Iberian gas pipeline to cost €2.5 billion and be concluded in 2030

  • ECO News
  • 9 December 2022

The green energy corridor that will transport hydrogen from the Iberian Peninsula to Europe, via France, is expected to cost up to €2.5 billion.

Portugal, Spain and France will formalise the application for BarMar to become a Project of Common European Interest to get the funding required to build the Iberian gas pipeline. According to the Spanish prime minister, Pedro Sánchez, the infrastructure could cost up to €2.5 billion and should be completed in 2030.

“We have taken another step towards the political agreement signed in October between Portugal, Spain and France. With this step, we add another energy source produced on the Iberian Peninsula, alongside the agreed electrical interconnections,” announced the prime minister, António Costa, this Friday, at a joint press conference, between Emmanuel Macron, Pedro Sánchez, and Ursula von der Leyn, president of the European Commission, on the sidelines of the 9th Summit of the Southern Countries of the European Union, in Alicante.

According to the Spanish leader, BarMar will be “the first large hydrogen corridor in the European Union” to be operational by the end of the decade, with the capacity to transport 10% of the annual hydrogen consumption (or two million tonnes) in the European Union. The minister said that investment in the pipeline that would link Celorico da Beira to Zamora, by land, and Barcelona to Marseille, by sea, could reach €2.5 billion and that the aim is to apply for European funds.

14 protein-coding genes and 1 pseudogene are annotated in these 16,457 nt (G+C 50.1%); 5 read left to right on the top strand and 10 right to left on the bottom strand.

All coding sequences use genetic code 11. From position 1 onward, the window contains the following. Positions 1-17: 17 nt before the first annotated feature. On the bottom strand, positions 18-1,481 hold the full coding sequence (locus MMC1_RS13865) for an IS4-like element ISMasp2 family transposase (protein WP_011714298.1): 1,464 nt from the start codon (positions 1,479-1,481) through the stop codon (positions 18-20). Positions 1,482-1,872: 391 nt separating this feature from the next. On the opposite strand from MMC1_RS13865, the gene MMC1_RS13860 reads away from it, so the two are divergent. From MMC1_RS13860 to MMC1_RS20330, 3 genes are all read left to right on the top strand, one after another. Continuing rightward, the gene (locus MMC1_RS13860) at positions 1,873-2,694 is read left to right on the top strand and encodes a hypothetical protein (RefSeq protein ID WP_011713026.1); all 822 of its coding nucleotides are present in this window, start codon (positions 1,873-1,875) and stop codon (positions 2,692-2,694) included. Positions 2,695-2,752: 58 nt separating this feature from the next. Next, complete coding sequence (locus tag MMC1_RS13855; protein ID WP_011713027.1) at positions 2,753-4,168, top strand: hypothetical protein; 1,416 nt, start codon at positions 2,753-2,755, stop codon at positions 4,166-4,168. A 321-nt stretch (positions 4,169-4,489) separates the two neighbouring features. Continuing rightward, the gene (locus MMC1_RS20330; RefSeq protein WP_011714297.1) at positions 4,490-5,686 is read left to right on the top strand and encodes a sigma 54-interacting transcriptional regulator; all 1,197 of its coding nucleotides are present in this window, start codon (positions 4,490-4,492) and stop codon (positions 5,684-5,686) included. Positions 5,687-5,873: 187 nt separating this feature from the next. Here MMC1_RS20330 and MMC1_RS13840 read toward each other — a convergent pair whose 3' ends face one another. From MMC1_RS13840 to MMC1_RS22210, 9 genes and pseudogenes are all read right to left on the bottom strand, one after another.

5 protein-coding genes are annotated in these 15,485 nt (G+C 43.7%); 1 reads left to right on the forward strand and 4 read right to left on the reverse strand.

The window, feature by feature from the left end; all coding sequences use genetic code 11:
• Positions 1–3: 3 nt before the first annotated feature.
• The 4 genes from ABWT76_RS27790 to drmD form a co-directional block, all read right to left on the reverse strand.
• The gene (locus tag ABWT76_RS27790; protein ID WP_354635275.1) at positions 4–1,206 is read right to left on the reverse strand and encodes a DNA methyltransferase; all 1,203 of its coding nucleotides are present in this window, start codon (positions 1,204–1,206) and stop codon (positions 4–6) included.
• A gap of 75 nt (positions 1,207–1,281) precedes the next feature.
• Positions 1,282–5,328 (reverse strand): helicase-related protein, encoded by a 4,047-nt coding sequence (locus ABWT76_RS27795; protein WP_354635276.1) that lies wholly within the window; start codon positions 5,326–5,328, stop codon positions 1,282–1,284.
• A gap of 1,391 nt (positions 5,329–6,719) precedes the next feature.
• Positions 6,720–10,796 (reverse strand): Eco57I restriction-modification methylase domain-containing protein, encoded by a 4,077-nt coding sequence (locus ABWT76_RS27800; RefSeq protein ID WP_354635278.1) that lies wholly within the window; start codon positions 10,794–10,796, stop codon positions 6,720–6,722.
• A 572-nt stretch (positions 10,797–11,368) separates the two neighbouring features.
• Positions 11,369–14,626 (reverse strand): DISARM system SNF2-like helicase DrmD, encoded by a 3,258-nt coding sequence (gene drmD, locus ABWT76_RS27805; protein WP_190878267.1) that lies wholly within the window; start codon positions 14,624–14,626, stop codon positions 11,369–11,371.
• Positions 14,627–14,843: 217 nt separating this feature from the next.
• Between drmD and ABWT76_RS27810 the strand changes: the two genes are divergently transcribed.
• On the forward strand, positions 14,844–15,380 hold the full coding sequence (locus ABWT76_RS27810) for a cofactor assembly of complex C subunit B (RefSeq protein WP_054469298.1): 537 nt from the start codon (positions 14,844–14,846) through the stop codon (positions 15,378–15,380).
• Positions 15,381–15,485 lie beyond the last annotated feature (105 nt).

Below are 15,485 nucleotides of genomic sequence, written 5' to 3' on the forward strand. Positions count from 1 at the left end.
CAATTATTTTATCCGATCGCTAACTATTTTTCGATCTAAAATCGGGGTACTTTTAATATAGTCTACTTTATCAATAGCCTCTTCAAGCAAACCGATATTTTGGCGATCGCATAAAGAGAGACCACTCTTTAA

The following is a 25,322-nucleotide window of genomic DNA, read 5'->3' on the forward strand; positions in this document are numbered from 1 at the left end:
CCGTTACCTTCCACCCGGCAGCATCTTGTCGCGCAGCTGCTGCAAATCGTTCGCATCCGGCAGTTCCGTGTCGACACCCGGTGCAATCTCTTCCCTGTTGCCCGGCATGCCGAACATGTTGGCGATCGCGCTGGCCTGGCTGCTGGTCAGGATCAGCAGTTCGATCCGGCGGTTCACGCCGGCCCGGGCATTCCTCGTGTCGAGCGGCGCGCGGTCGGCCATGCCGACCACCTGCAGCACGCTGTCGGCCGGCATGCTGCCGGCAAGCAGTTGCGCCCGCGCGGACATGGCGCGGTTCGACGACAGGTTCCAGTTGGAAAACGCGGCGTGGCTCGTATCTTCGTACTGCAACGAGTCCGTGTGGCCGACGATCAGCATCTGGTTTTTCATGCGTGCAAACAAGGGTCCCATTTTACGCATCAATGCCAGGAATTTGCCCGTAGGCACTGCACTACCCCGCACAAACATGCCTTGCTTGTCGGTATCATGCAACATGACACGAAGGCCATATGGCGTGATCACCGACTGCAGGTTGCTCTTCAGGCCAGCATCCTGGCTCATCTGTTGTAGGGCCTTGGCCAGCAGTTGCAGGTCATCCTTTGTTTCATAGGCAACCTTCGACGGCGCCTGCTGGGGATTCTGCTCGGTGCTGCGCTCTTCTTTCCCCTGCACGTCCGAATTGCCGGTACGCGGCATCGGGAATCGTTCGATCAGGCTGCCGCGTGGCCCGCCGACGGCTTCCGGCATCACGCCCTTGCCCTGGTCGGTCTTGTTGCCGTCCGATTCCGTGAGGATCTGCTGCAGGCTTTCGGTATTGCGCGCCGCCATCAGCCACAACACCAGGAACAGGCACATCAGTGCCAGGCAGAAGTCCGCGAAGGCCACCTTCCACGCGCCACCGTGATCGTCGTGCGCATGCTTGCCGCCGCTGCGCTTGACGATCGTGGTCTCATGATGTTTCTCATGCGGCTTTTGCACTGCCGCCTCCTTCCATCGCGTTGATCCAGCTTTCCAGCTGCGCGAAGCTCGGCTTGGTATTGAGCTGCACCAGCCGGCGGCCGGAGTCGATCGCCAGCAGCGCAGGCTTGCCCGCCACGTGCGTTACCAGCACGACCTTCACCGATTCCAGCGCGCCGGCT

On December 15, Portugal, Spain and France will submit the green energy corridor as a Project of Common European Interest to guarantee up to 50% of the funding required for the project.

The underwater gas pipeline was proposed on October 20 as a replacement for the MidCat project that linked the Iberian Peninsula to Europe through the Pyrenees. The project had been advocated by Spain and Portugal but contested by France, which claimed reasons for environmental impact.

Emmanuel Macron argued that H2Med is consistent with the strategy that France defends, which is based on three objectives: reducing emissions and eliminating fossil fuels, electrification of the country and the European continent and a commitment to innovation.

“The H2Med responds to these objectives. It allows us to have a technology for the future,” said the president, without closing the door on the creation of third-party links.